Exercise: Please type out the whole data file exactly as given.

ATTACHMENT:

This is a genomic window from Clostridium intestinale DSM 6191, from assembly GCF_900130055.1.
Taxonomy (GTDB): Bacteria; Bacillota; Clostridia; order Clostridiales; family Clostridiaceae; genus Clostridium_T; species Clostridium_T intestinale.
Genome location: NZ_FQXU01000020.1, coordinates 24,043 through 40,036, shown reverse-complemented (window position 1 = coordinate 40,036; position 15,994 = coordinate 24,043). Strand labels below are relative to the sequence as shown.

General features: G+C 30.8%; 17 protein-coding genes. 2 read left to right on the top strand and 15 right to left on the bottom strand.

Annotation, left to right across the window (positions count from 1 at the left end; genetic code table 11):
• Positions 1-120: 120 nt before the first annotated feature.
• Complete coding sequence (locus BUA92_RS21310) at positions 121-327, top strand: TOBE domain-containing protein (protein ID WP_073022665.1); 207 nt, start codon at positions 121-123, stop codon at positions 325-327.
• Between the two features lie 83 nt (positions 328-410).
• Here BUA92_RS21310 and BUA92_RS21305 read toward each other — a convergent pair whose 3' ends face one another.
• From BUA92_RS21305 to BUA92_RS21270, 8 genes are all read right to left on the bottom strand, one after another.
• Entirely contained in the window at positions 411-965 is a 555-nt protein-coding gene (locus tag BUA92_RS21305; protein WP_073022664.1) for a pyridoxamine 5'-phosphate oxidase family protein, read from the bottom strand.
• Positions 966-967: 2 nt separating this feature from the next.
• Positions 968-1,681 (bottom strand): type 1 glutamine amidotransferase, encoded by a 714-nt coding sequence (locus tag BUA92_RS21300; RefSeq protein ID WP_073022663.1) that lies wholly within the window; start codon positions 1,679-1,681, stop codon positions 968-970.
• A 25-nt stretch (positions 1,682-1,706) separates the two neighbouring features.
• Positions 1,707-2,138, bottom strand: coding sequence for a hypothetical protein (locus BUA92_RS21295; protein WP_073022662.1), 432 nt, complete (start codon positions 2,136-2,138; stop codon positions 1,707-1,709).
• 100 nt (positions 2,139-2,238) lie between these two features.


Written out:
This is a genomic window from Clostridium intestinale DSM 6191, from assembly GCF_900130055.1.
Taxonomy (GTDB): Bacteria; Bacillota; Clostridia; order Clostridiales; family Clostridiaceae; genus Clostridium_T; species Clostridium_T intestinale.
Genome location: NZ_FQXU01000020.1, coordinates 24,043 through 40,036, shown reverse-complemented (window position 1 = coordinate 40,036; position 15,994 = coordinate 24,043). Strand labels below are relative to the sequence as shown.

General features: G+C 30.8%; 17 protein-coding genes. 2 read left to right on the top strand and 15 right to left on the bottom strand.

Annotation, left to right across the window (positions count from 1 at the left end; genetic code table 11):
• Positions 1-120: 120 nt before the first annotated feature.
• Complete coding sequence (locus BUA92_RS21310) at positions 121-327, top strand: TOBE domain-containing protein (protein ID WP_073022665.1); 207 nt, start codon at positions 121-123, stop codon at positions 325-327.
• Between the two features lie 83 nt (positions 328-410).
• Here BUA92_RS21310 and BUA92_RS21305 read toward each other — a convergent pair whose 3' ends face one another.
• From BUA92_RS21305 to BUA92_RS21270, 8 genes are all read right to left on the bottom strand, one after another.
• Entirely contained in the window at positions 411-965 is a 555-nt protein-coding gene (locus tag BUA92_RS21305; protein WP_073022664.1) for a pyridoxamine 5'-phosphate oxidase family protein, read from the bottom strand.
• Positions 966-967: 2 nt separating this feature from the next.
• Positions 968-1,681 (bottom strand): type 1 glutamine amidotransferase, encoded by a 714-nt coding sequence (locus tag BUA92_RS21300; RefSeq protein ID WP_073022663.1) that lies wholly within the window; start codon positions 1,679-1,681, stop codon positions 968-970.
• A 25-nt stretch (positions 1,682-1,706) separates the two neighbouring features.
• Positions 1,707-2,138, bottom strand: coding sequence for a hypothetical protein (locus BUA92_RS21295; protein WP_073022662.1), 432 nt, complete (start codon positions 2,136-2,138; stop codon positions 1,707-1,709).
• 100 nt (positions 2,139-2,238) lie between these two features.